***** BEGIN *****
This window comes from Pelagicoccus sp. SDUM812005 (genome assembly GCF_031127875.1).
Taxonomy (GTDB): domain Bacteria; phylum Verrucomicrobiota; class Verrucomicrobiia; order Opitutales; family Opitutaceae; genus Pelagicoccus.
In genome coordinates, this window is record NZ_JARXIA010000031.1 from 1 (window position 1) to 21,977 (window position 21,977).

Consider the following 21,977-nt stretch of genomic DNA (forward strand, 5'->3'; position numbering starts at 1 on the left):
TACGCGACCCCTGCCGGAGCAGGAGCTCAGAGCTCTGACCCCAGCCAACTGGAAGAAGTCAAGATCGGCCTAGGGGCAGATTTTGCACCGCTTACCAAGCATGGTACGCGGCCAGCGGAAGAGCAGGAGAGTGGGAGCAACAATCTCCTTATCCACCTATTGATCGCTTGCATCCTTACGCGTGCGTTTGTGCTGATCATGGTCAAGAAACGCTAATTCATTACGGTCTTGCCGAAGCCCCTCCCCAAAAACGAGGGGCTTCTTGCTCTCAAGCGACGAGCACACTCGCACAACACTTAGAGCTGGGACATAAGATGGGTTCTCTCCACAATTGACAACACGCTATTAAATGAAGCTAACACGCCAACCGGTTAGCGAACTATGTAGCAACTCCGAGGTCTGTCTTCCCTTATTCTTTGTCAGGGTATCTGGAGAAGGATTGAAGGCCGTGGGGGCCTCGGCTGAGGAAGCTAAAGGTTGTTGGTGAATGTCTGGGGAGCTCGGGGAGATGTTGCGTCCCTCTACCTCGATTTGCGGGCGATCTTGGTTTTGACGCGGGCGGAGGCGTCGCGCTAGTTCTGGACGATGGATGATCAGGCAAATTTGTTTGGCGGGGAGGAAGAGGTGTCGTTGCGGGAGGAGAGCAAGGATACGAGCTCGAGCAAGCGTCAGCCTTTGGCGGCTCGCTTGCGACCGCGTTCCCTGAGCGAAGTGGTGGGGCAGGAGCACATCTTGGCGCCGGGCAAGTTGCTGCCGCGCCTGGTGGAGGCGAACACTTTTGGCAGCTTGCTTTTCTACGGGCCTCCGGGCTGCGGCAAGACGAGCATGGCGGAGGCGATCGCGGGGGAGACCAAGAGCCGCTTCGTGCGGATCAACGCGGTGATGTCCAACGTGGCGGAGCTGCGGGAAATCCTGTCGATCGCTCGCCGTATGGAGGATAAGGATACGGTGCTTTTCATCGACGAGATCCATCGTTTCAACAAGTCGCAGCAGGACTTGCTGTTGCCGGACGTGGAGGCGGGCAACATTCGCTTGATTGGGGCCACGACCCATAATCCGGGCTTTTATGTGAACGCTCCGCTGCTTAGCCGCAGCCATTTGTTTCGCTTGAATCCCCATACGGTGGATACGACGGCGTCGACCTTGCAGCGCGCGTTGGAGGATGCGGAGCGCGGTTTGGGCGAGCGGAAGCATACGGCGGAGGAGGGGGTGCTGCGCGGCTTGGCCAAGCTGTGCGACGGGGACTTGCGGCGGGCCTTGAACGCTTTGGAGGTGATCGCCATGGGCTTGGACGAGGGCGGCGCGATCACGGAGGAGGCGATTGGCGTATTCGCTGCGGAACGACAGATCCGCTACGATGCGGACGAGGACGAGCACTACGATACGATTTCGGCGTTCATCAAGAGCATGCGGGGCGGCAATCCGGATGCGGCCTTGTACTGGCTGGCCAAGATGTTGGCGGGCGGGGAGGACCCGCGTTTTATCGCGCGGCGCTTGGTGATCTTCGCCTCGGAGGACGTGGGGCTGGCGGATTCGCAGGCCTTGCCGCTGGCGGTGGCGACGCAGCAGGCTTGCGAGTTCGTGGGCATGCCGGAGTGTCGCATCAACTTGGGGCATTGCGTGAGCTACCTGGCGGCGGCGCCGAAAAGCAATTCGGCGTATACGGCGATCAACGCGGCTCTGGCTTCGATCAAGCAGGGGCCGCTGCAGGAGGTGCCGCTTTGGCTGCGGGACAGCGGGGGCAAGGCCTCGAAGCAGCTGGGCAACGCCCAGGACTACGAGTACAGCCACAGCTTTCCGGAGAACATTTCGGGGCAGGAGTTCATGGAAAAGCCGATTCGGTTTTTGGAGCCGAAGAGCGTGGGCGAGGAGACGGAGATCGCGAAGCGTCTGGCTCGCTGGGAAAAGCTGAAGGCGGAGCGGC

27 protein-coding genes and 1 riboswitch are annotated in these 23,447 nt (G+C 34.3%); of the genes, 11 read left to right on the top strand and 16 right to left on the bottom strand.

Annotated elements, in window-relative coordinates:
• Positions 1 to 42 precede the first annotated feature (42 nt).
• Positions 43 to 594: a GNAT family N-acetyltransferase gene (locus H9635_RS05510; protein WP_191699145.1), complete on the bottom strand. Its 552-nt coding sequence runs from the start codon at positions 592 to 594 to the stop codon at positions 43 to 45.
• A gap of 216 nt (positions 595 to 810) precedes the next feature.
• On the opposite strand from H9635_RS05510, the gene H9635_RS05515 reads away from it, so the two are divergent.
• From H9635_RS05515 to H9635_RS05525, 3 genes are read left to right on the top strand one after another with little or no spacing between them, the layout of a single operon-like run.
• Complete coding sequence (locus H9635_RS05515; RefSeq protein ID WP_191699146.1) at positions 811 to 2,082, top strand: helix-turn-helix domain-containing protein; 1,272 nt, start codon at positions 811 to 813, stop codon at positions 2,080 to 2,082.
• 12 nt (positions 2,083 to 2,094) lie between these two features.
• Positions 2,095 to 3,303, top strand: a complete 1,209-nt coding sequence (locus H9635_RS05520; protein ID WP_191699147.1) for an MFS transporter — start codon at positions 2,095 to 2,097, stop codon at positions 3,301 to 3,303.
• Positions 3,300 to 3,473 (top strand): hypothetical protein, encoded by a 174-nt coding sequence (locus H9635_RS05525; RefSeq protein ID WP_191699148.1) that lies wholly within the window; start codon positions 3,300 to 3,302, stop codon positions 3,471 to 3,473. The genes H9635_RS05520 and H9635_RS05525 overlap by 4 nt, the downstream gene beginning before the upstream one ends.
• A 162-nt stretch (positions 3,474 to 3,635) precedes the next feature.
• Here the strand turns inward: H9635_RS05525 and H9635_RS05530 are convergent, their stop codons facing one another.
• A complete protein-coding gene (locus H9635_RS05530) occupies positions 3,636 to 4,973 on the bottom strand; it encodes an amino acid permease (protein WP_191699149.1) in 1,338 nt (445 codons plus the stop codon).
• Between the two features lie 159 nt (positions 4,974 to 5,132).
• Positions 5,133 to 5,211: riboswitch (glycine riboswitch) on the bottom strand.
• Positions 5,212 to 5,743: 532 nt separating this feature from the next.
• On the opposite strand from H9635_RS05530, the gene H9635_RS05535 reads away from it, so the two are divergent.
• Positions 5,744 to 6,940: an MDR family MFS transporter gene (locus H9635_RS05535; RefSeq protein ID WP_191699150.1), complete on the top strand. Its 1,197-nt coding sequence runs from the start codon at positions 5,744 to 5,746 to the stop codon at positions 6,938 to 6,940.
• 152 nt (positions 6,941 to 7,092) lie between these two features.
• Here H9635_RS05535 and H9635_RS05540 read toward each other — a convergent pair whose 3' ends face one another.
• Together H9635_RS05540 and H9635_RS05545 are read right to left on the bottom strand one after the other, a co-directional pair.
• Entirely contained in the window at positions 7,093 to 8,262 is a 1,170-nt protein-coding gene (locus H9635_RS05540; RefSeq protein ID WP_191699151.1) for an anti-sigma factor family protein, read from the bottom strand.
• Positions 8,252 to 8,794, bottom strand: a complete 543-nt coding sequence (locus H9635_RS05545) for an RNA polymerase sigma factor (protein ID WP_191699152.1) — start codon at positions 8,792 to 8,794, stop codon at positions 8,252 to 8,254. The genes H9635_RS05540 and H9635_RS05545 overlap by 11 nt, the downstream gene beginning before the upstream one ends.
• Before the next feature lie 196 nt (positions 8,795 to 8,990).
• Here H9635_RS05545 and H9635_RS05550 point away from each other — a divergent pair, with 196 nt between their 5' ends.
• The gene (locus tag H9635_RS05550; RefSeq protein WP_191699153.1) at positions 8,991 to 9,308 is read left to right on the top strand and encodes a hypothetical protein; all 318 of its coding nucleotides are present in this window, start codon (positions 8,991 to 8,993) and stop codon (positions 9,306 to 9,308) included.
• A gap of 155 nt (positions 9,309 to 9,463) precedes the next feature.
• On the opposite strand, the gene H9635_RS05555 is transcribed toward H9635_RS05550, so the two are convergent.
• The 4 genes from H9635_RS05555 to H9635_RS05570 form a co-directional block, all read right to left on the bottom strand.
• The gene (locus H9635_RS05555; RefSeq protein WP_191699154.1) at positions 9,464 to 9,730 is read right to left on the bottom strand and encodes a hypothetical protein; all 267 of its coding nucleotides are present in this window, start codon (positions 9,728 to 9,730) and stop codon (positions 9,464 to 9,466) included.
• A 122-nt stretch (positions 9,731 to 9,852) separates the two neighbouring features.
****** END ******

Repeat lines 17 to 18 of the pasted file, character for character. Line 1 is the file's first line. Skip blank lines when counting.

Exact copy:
• A 162-nt stretch (positions 3,474 to 3,635) precedes the next feature.
• Here the strand turns inward: H9635_RS05525 and H9635_RS05530 are convergent, their stop codons facing one another.